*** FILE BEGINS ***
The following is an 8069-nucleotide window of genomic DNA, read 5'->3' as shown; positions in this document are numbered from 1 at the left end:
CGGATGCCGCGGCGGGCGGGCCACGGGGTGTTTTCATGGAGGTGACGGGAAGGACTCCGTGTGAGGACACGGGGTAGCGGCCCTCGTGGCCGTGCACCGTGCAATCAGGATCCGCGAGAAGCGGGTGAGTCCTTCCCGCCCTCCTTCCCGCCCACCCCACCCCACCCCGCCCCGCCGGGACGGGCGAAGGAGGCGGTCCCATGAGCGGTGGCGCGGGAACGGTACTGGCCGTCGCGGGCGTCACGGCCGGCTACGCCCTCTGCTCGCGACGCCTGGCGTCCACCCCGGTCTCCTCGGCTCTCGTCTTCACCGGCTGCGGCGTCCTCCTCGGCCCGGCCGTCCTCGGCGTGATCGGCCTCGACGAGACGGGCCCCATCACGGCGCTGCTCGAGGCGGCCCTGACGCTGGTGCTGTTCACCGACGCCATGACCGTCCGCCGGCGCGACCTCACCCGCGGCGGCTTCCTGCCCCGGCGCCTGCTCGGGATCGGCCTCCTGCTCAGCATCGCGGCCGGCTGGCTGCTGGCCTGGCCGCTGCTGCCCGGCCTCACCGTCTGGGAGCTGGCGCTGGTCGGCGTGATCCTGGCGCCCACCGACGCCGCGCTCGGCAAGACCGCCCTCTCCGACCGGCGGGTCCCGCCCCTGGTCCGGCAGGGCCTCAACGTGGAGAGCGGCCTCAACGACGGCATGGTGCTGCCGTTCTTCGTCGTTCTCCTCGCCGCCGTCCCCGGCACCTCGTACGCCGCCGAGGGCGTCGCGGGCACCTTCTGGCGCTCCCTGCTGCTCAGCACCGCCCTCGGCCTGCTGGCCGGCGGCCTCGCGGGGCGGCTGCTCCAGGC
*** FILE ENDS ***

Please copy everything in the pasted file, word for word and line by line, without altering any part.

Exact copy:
The following is an 8069-nucleotide window of genomic DNA, read 5'->3' as shown; positions in this document are numbered from 1 at the left end:
CGGATGCCGCGGCGGGCGGGCCACGGGGTGTTTTCATGGAGGTGACGGGAAGGACTCCGTGTGAGGACACGGGGTAGCGGCCCTCGTGGCCGTGCACCGTGCAATCAGGATCCGCGAGAAGCGGGTGAGTCCTTCCCGCCCTCCTTCCCGCCCACCCCACCCCACCCCGCCCCGCCGGGACGGGCGAAGGAGGCGGTCCCATGAGCGGTGGCGCGGGAACGGTACTGGCCGTCGCGGGCGTCACGGCCGGCTACGCCCTCTGCTCGCGACGCCTGGCGTCCACCCCGGTCTCCTCGGCTCTCGTCTTCACCGGCTGCGGCGTCCTCCTCGGCCCGGCCGTCCTCGGCGTGATCGGCCTCGACGAGACGGGCCCCATCACGGCGCTGCTCGAGGCGGCCCTGACGCTGGTGCTGTTCACCGACGCCATGACCGTCCGCCGGCGCGACCTCACCCGCGGCGGCTTCCTGCCCCGGCGCCTGCTCGGGATCGGCCTCCTGCTCAGCATCGCGGCCGGCTGGCTGCTGGCCTGGCCGCTGCTGCCCGGCCTCACCGTCTGGGAGCTGGCGCTGGTCGGCGTGATCCTGGCGCCCACCGACGCCGCGCTCGGCAAGACCGCCCTCTCCGACCGGCGGGTCCCGCCCCTGGTCCGGCAGGGCCTCAACGTGGAGAGCGGCCTCAACGACGGCATGGTGCTGCCGTTCTTCGTCGTTCTCCTCGCCGCCGTCCCCGGCACCTCGTACGCCGCCGAGGGCGTCGCGGGCACCTTCTGGCGCTCCCTGCTGCTCAGCACCGCCCTCGGCCTGCTGGCCGGCGGCCTCGCGGGGCGGCTGCTCCAGGC